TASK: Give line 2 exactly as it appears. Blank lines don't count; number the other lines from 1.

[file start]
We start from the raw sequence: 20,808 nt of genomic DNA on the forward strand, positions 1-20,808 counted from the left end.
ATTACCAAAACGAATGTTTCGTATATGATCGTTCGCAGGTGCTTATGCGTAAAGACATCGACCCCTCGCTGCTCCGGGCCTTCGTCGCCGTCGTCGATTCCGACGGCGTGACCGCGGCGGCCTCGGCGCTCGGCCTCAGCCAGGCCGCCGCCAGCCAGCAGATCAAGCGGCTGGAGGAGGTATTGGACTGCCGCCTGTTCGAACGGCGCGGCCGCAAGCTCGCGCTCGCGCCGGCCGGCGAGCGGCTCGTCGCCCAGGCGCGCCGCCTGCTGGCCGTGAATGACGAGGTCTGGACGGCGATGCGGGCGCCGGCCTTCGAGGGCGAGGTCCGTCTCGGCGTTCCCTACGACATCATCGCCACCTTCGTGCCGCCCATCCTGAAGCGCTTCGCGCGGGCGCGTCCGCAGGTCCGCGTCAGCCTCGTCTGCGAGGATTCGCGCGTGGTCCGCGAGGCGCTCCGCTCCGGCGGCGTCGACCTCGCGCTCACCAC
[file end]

ATTACCAAAACGAATGTTTCGTATATGATCGTTCGCAGGTGCTTATGCGTAAAGACATCGACCCCTCGCTGCTCCGGGCCTTCGTCGCCGTCGTCGATTCCGACGGCGTGACCGCGGCGGCCTCGGCGCTCGGCCTCAGCCAGGCCGCCGCCAGCCAGCAGATCAAGCGGCTGGAGGAGGTATTGGACTGCCGCCTGTTCGAACGGCGCGGCCGCAAGCTCGCGCTCGCGCCGGCCGGCGAGCGGCTCGTCGCCCAGGCGCGCCGCCTGCTGGCCGTGAATGACGAGGTCTGGACGGCGATGCGGGCGCCGGCCTTCGAGGGCGAGGTCCGTCTCGGCGTTCCCTACGACATCATCGCCACCTTCGTGCCGCCCATCCTGAAGCGCTTCGCGCGGGCGCGTCCGCAGGTCCGCGTCAGCCTCGTCTGCGAGGATTCGCGCGTGGTCCGCGAGGCGCTCCGCTCCGGCGGCGTCGACCTCGCGCTCACCAC